He didn’t answer. Elmer mooved away slightly, staring off in the distance. She turned in the same direction as his gaze. She saw nothing out of the ordinary. The young ones were frolicking over the meadow, no matter how many times they were swatted to stop. Over by the clump of trees a number of their crowd were just lazing around. Elsie noticed Bessie-that heifer!-was there, making eyes at anyone who would pay attention. She had been with Elmer when they were younger, but he had mooved on. He was with her, now, and she’d be darned if…no, he wasn’t looking at her.

What was he looking at?

She waited with him, patiently at first. He wasn’t paying her any attention, and she wasn’t used to that. Sure, they’d stand around all day, catching rays, or hang out under the trees. But, Elmer had always been Present. This, this was unlike him, and it made her skittish.

The sun moved west, and the light of the day began to wane. The others began to mosey indoors; it was feeding time, and none of them would wait a second longer if they didn’t have to. Elsie stayed because Elmer stayed. He was lost inside of himself; she had no idea why.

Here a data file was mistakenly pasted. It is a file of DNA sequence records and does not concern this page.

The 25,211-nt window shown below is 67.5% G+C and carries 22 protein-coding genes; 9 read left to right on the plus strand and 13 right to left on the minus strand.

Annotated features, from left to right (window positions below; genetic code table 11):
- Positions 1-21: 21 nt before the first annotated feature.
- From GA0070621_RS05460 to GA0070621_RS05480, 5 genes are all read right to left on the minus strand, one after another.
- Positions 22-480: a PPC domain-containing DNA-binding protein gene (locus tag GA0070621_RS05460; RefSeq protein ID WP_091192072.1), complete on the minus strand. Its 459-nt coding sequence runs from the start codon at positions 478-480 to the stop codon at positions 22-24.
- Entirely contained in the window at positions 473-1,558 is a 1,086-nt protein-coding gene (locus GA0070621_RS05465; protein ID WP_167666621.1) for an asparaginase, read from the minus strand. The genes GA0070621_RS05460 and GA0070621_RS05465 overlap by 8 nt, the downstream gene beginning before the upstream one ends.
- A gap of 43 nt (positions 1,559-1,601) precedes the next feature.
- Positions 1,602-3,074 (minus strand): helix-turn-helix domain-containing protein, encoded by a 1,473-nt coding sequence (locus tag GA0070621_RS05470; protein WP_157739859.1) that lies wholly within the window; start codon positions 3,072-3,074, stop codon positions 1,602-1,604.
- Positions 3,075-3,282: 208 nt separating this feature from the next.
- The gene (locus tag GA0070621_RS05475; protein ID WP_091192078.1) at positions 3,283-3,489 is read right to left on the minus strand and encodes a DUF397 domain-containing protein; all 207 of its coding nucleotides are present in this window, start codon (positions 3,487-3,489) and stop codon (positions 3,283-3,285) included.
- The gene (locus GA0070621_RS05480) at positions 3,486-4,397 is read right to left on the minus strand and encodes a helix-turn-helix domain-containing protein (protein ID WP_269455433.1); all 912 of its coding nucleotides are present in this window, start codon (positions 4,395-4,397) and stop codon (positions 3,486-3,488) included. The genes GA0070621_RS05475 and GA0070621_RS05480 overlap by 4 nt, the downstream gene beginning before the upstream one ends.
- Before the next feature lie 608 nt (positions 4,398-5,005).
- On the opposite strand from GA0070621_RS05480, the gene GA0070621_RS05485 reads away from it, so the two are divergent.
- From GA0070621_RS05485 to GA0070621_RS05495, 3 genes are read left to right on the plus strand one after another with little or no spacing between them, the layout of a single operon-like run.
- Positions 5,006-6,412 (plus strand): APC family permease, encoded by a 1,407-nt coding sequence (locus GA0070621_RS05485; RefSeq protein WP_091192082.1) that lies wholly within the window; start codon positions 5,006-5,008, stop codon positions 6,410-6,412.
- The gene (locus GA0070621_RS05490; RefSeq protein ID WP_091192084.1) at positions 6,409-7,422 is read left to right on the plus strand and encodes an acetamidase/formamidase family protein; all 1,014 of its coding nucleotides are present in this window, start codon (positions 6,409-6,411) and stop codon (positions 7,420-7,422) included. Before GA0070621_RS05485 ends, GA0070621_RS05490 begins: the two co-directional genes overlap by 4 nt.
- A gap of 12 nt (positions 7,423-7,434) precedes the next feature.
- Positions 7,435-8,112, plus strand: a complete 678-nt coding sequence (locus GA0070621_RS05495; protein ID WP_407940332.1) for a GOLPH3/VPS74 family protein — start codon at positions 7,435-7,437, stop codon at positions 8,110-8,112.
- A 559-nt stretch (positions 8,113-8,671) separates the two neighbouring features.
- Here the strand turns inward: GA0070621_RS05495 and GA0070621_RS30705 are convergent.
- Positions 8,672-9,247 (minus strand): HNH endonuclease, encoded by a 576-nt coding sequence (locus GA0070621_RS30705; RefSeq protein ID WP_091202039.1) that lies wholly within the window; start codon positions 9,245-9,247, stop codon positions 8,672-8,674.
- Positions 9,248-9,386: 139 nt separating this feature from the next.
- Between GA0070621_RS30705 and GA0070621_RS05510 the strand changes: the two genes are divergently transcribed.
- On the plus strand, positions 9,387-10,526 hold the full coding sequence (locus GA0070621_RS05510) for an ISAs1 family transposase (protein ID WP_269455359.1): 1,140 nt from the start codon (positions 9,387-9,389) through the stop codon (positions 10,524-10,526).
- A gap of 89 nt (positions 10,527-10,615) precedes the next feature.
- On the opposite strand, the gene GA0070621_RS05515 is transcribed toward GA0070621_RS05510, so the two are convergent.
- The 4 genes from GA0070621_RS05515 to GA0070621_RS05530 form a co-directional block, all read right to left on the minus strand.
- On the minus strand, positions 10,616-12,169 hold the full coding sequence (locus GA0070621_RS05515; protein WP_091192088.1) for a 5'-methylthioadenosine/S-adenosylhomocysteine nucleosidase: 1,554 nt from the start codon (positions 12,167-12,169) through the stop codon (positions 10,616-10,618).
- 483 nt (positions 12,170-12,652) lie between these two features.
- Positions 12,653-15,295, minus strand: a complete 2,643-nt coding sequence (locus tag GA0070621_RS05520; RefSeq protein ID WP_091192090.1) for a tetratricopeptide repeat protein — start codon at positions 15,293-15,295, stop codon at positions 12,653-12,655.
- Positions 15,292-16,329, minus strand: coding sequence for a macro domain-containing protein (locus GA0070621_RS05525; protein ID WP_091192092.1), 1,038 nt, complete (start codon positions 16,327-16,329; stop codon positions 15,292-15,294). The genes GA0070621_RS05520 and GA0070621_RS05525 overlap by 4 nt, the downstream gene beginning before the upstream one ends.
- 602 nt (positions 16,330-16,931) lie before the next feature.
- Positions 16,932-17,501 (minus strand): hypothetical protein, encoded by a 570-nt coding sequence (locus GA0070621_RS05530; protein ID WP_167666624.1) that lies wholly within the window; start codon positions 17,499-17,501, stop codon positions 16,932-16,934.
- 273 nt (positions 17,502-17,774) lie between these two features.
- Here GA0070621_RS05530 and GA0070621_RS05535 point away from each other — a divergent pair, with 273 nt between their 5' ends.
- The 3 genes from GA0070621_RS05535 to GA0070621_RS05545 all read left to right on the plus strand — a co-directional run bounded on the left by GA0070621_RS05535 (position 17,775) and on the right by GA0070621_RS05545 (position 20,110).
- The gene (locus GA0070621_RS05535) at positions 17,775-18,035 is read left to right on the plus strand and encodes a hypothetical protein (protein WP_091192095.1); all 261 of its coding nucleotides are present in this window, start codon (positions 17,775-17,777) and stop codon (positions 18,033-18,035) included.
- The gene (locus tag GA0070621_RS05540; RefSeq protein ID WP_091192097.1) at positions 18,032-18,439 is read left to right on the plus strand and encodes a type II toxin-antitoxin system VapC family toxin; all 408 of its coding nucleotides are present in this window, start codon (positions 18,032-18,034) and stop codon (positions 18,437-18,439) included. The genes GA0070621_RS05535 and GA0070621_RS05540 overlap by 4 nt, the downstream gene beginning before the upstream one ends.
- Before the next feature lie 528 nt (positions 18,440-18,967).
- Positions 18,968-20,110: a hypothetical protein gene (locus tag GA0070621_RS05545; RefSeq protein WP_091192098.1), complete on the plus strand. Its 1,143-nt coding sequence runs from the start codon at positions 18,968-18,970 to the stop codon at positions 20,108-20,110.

The light of the day slowly turned to darkness, accentuated by the twinkling far away lights. The moon was full and bright, which allowed her to see quite well. Her gaze was on Elmer. His was still elsewhere.

The grumblings in her tummies had grown to an uncomfortable level. Head hung down, Elsie thought to swat Elmer, mad at what went on this day. Her better sense of propriety won out, and with one last look at Elmer, she started to saunter off to be with the others.

She had only taken eight steps when Elmer said his first word since earlier in the day.

“Elsie?”

She stopped. Her heart began to race. Elsie slowly turned around to face him. The faraway look that held him was still focused, but focused on her. She stayed where she was, rooted to ground. The grass, which had been getting taller, swayed around her.

“Elsie,” he said again. “Have you ever thought why we are here? What our purpose for being is all about?”

“Ugh,” she thought. “Existentialism, just as I was not hoping for.” She shook her head, dismayed. A smattering of bells, discordant in nature, accompanied her gesture.

“Do we have the right to be happy? If we do, is it something we have to earn? Do we have to have commonality to really connect with another?